Budesonide still has the potential to suppress the hypothalamic-pituitary-adrenal axis and cause cushingoid signs. Moreover, the commercially available human drug is an enterically coated preparation intended to deliver the active drug to the ileum and colon. This effect is lost when the drug is compounded, although targeted delivery to the lower GI tract may be undesirable or unneeded in dogs and cats, where disease is generally more diffusely distributed. Budesonide is generally administered at 1 to 3 mg by mouth once daily.
Other immunosuppressive drugs
Additional immunosuppressive agents are indicated when corticosteroids alone are ineffective at controlling clinical signs, when the side effects of corticosteroids are intolerable or if there is severe disease with an expectation that corticosteroids alone will not control the clinical signs. Azathioprine, cyclosporine and chlorambucil are the most commonly used agents.
Azathioprine. Azathioprine is a purine analogue that blocks DNA and RNA production. It has been used widely as an adjunctive immunosuppressive agent for treating canine IBD, usually in combination with prednisone. Efficacy studies are lacking, but anecdotally benefits seem to be limited. It is usually dosed at 2 mg/kg daily for 2 weeks then tapered to 2 mg/kg every other day to limit the potential for myelotoxicity. Azathioprine is not used in cats because they are unable to metabolize the drug effectively and are very sensitive to its toxic effects.
Cyclosporine. Cyclosporine inhibits T-cell function. Limited studies have shown efficacy for managing canine IBD, including in patients with hypoalbuminemia. Usually dosed at 5 mg/kg twice daily, cyclosporine is generally well tolerated, although inappetence, vomiting and diarrhea may limit its usefulness in patients with pre-existing GI disease. It is usually used in combination with prednisone for patients with more severe IBD, including protein-losing enteropathy. Cyclosporine may also be a useful adjunctive immunosuppressive agent in cats.
Chlorambucil. Chlorambucil is an alkylating agent with immunosuppressive properties. One limited study showed chlorambucil in combination with corticosteroids to be more effective than azathioprine with corticosteroids for managing canine protein-losing enteropathy. However, there are no studies comparing chlorambucil with cyclosporine. In dogs, a dose of 4 to 6 mg/m2daily is used. In cats, chlorambucil can be dosed at 2 mg per cat every two to three days. Side effects include myelosuppression, and serial monitoring of complete blood cell counts is necessary.
Sulfasalazine. Sulfasalazine may be useful in some patients with colitis. Almost 90% of the drug is delivered intact to the colon where it is split by bacteria into sulfapyridine and the active metabolite mesalazine (an aminosalicylate). It is dosed at 20 to 50 mg/kg two to three times daily in dogs and 10 to 20 mg/kg once daily in cats, which are generally more sensitive to salicylates. Caution is needed in patients that are sensitive to sulfa drugs and monitoring for keratoconjunctivitis sicca should be performed.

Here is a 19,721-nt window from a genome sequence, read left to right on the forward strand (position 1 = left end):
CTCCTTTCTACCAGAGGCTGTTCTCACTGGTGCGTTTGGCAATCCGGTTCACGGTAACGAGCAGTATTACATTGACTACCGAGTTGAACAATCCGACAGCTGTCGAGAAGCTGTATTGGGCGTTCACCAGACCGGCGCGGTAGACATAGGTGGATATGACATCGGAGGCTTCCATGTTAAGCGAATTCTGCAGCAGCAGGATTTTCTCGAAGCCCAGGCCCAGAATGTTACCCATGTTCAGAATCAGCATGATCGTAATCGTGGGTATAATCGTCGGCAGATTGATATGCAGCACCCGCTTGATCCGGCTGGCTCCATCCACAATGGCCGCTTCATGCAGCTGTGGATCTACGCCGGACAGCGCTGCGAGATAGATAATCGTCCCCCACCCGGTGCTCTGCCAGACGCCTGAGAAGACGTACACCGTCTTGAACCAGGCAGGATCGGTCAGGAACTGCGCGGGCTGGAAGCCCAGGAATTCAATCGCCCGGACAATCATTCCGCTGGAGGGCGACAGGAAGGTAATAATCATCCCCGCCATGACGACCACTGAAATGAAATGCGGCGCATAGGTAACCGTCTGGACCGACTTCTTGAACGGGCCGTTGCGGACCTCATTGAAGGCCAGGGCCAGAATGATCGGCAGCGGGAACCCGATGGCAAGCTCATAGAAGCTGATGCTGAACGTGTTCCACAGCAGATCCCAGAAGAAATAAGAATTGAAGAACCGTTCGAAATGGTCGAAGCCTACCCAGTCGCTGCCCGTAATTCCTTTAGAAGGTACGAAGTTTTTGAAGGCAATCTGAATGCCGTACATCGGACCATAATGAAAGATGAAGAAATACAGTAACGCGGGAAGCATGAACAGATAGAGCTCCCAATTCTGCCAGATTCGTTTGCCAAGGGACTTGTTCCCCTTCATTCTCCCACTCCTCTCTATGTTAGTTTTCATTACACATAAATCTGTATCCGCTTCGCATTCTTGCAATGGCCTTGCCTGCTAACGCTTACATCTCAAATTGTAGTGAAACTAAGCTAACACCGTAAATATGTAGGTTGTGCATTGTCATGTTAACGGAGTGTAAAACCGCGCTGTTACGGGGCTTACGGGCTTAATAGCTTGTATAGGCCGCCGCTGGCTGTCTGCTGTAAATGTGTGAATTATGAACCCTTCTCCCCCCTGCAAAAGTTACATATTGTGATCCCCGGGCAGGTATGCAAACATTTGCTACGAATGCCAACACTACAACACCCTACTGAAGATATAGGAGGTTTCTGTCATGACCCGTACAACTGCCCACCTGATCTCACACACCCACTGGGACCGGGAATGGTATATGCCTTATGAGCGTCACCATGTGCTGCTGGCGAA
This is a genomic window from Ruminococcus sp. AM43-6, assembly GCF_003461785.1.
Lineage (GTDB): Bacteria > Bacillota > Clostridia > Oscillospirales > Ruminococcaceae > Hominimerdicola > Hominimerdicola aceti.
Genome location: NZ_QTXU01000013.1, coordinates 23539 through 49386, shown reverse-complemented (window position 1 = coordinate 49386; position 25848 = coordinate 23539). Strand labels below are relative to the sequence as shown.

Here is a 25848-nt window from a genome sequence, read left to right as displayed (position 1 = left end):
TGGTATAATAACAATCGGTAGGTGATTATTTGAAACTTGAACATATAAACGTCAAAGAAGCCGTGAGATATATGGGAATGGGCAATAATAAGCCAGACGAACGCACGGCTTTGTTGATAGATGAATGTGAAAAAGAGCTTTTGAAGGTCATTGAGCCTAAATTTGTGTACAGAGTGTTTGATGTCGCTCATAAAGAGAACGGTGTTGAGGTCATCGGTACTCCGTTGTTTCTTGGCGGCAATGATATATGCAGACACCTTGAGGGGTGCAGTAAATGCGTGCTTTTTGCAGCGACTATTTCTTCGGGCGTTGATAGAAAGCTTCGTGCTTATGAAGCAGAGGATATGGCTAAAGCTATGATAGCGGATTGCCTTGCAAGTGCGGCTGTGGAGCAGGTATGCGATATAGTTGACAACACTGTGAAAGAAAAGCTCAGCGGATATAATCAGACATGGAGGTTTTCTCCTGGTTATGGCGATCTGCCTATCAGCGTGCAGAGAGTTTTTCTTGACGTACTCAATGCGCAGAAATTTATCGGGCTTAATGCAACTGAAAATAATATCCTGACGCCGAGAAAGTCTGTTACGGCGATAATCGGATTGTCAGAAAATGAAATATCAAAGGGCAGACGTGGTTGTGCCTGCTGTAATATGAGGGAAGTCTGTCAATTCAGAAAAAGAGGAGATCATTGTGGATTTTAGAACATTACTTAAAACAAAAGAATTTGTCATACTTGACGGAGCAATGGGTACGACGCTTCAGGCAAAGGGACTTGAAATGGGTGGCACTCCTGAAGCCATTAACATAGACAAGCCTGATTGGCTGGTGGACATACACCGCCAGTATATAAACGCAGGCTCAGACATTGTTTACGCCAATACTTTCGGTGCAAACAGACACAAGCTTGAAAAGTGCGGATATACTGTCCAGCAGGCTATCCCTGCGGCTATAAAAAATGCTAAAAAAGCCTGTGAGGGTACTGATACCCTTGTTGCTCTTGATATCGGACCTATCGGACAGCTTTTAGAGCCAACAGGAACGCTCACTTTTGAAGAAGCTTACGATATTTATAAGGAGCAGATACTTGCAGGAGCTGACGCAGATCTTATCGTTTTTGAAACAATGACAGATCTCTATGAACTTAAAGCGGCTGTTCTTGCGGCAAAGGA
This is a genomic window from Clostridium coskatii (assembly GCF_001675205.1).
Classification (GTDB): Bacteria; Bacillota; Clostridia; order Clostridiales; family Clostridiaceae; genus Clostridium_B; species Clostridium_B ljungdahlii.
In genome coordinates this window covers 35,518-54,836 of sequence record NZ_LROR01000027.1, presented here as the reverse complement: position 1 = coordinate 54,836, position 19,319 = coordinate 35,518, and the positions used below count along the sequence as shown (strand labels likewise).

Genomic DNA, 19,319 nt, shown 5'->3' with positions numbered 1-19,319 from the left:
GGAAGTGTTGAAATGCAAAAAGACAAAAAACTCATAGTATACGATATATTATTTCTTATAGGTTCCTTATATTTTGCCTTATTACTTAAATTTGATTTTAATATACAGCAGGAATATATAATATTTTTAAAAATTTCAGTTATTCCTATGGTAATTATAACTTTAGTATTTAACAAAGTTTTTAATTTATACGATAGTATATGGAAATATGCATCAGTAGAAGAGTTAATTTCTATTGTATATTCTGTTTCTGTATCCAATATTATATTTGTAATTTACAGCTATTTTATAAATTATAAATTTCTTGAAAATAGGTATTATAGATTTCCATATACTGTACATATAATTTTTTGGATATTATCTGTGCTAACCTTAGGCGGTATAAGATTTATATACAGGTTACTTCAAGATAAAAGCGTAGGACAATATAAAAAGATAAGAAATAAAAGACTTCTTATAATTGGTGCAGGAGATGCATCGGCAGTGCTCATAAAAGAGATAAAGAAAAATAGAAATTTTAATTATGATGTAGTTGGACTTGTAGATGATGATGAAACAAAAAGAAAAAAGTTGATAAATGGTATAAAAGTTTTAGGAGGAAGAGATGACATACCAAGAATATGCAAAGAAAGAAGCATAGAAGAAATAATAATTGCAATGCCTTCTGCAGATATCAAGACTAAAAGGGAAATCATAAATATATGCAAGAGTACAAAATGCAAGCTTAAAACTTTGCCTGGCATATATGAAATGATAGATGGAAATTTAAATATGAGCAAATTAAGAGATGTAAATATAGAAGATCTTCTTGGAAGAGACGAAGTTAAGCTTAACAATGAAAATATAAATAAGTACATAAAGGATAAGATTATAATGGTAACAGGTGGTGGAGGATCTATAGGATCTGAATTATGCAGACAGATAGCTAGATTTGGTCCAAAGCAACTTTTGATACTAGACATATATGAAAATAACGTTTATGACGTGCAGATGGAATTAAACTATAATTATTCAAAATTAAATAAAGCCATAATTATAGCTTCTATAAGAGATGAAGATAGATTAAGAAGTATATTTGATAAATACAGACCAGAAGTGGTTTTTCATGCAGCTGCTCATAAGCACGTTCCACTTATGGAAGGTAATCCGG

The following drugs may be indicated to manage specific complications of IBD or as adjunctive treatments to help manage clinical signs.
Cobalamin. GI malabsorption may result in cobalamin deficiency. Although serum hypocobalaminemia may not always be predictive of clinical vitamin B12 deficiency, supplementation is indicated when a low or low-normal serum cobalamin level is documented. Vitamin B12 is usually replaced by subcutaneous injection, with the most common protocol being six weekly injections followed by monthly treatment (250-μg dose for cats and dogs weighing less than 5 kg, 500-μg dose for those weighing 5-15 kg, and 1-mg dose for those over 15 kg).
Recent studies have shown that oral supplementation may also be adequate using the weekly injectable dose as a once-daily oral dose.
Antithrombotic drugs. Patients with protein-losing enteropathy are at risk for thromboembolic complications. Aspirin (0.5 mg/kg once daily) or clopidogrel (1 mg/kg once daily) may be used until the serum albumin level is normalized.
Calcitriol. Protein-losing enteropathy in dogs may be associated with malabsorption of vitamin D leading to hypocalcemia. Tetany is sometimes the primary presenting complaint for patients ultimately diagnosed with protein-losing enteropathy. Independent of neuromuscular function, adequate levels of vitamin D are necessary for normal function of the immune system, and hypovitaminosis D could lead to failure to respond to treatment for IBD.
Ionized calcium should be measured in all patients with a low total calcium to determine true calcium status. When ionized hypocalcemia is documented, calcitriol is supplemented at 20 to 30 ng/kg per day for two to three days followed by 5 to 15 ng/kg per day with serial monitoring of ionized calcium to assess response.
Fiber. Fiber supplementation with psyllium husk (1 tsp to 1 tbsp twice daily) may be useful for slowing GI transit time, especially in some patients with large bowel signs.
Probiotics. Increasing recognition of interactions between the host and the GI microbiome has led to an interest in harnessing probiotics or prebiotics to modify these interactions and modulate the inflammatory response. Although this approach is rational, practical implementation has been limited by a lack of knowledge regarding which strains of bacteria should be given, in what quantity and how to ensure effective delivery to the relevant segments of the GI tract.
A recent study did show a benefit of one strain (Visbiome—ExeGi Pharma) as sole treatment for dogs with chronic enteropathy. There has also been increasing interest in the role of fecal microbiota transplantation.
This article also appeared on the DVM360 website in December 2019.